More Cross-Platform APIs with Xamarin.Essentials Latest Preview

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We announced Xamarin.Essentials, a core set of cross-platform APIs to help developers build native apps, at Microsoft Build 2018. Xamarin.Essentials gives developers access to over thirty platform-specific APIs that can be accessed from their shared code, including geolocation, secure storage, sensors, device information, and many more. Best of all, Xamarin.Essentials can be used in any iOS, Android, UWP, or Xamarin.Forms app, regardless of how you create the user interface. Feedback on the first preview from developers has been fantastic, with praise of a simple and straightforward way to access these native features.

Today, we are pleased to release our second preview of Xamarin.Essentials (0.7.0-preview), which is available today on NuGet. This release combines feedback from developers, bug fixes, and several new APIs that you can take advantage of today.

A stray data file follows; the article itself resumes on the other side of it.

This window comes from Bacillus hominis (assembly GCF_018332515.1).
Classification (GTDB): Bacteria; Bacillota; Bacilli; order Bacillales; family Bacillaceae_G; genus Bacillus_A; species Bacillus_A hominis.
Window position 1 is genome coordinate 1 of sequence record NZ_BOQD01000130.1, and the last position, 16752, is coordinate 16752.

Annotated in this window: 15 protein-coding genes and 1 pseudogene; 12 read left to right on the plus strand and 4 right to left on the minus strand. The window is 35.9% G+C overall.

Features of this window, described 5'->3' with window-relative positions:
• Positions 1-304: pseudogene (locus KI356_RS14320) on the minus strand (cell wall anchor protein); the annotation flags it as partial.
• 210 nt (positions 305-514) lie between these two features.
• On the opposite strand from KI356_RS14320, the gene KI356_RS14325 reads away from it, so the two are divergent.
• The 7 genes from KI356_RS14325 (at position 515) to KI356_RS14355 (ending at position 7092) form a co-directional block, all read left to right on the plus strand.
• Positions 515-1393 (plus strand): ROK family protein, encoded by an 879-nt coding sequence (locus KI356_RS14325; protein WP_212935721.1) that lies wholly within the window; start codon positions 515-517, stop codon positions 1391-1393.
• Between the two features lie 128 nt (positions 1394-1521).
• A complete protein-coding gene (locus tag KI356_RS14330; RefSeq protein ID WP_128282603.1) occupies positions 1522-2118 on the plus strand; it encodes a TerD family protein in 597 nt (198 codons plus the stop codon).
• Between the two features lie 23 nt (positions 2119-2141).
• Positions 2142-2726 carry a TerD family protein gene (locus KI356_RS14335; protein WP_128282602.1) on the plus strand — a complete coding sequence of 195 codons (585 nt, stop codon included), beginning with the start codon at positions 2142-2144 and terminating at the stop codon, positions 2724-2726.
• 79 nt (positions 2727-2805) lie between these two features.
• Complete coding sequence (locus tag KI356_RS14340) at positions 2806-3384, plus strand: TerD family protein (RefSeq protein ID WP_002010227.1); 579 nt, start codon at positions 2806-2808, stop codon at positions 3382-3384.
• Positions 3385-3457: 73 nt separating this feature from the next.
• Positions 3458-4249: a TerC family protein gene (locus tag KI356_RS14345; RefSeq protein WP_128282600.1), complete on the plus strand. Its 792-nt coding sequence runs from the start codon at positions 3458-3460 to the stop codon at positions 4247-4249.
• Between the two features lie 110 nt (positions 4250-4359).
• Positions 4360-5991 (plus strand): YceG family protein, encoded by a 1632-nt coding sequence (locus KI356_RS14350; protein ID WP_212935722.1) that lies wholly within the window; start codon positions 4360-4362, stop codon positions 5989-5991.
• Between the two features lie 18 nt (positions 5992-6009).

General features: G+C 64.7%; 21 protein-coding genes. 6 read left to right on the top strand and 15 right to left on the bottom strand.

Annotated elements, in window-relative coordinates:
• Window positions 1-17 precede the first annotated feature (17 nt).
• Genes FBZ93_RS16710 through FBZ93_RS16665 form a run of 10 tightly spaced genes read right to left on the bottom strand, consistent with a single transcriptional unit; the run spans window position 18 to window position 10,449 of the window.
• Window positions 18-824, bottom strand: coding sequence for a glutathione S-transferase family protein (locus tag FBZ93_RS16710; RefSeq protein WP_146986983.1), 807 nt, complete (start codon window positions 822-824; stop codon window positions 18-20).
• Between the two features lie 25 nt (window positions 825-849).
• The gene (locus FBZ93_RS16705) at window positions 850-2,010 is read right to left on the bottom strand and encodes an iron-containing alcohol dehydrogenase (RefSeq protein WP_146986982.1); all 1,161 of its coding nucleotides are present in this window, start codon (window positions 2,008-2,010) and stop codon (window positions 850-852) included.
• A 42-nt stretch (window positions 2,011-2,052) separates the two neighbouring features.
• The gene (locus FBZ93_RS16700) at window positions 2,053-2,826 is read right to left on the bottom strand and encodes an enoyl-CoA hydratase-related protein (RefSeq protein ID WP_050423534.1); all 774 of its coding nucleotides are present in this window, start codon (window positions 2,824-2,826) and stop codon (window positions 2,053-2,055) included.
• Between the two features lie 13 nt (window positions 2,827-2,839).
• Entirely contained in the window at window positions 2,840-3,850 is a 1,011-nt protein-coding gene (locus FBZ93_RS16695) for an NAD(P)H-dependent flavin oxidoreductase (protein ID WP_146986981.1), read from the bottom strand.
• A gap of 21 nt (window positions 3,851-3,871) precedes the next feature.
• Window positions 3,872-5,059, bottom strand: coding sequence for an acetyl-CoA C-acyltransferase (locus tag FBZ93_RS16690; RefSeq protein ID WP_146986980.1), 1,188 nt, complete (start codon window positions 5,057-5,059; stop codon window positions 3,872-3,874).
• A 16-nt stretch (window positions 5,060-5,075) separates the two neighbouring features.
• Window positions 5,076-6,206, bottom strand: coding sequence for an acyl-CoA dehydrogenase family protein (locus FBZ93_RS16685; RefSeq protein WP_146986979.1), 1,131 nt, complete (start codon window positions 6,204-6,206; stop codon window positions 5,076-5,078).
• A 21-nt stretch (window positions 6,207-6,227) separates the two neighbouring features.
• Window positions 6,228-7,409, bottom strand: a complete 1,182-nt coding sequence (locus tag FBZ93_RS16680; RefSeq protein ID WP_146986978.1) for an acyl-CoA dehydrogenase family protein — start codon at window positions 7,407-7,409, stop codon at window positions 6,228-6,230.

Orientation Sensor

Xamarin.Essentials first release gave developers access to the accelerometer, gyroscope, magnetometer, and compass. Based on your feedback, we’ve added an API for the orientation sensor. This API allows you to subscribe to reading changes that are reported back as a Quaternion, which describes rotation of the Earth’s coordinate system relative to the device’s coordinate system. This is extremely useful when creating applications that need access to 3D space.


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MainThread APIs

When developing applications that process information in the background, it’s important to update the user interface on the main thread. With the MainThread API, you now have access to detect if you’re currently on the main thread and also begin an update on the main thread. We use this API internally to optimize our own code in Xamarin.Essentials.

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Simplified Android Dependencies

Based on your feedback, Xamarin.Essentials is now built against Android 8.1 (API 27), with the updated dependencies of two Android Support libraries, CustomTabs and Core.Utils. This means you will need to ensure you have your Xamarin.Android project set to compile against Android 8.1 (API 27), which you can set in the properties of your project.